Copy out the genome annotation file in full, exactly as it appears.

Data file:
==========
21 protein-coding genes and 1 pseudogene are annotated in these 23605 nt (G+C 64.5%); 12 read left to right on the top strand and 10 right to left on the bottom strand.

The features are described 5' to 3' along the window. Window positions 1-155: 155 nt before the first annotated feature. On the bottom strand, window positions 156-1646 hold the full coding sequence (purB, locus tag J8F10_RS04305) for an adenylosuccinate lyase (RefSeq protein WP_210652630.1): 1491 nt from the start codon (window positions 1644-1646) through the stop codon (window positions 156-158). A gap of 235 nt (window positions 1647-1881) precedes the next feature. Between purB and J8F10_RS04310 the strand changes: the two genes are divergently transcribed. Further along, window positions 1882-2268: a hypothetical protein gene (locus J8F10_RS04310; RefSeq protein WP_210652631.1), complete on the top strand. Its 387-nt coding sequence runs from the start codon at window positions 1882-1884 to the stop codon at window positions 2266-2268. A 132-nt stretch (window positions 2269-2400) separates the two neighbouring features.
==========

21 protein-coding genes and 1 pseudogene are annotated in these 23605 nt (G+C 64.5%); 12 read left to right on the top strand and 10 right to left on the bottom strand.

The features are described 5' to 3' along the window. Window positions 1-155: 155 nt before the first annotated feature. On the bottom strand, window positions 156-1646 hold the full coding sequence (purB, locus tag J8F10_RS04305) for an adenylosuccinate lyase (RefSeq protein WP_210652630.1): 1491 nt from the start codon (window positions 1644-1646) through the stop codon (window positions 156-158). A gap of 235 nt (window positions 1647-1881) precedes the next feature. Between purB and J8F10_RS04310 the strand changes: the two genes are divergently transcribed. Further along, window positions 1882-2268: a hypothetical protein gene (locus J8F10_RS04310; RefSeq protein WP_210652631.1), complete on the top strand. Its 387-nt coding sequence runs from the start codon at window positions 1882-1884 to the stop codon at window positions 2266-2268. A 132-nt stretch (window positions 2269-2400) separates the two neighbouring features.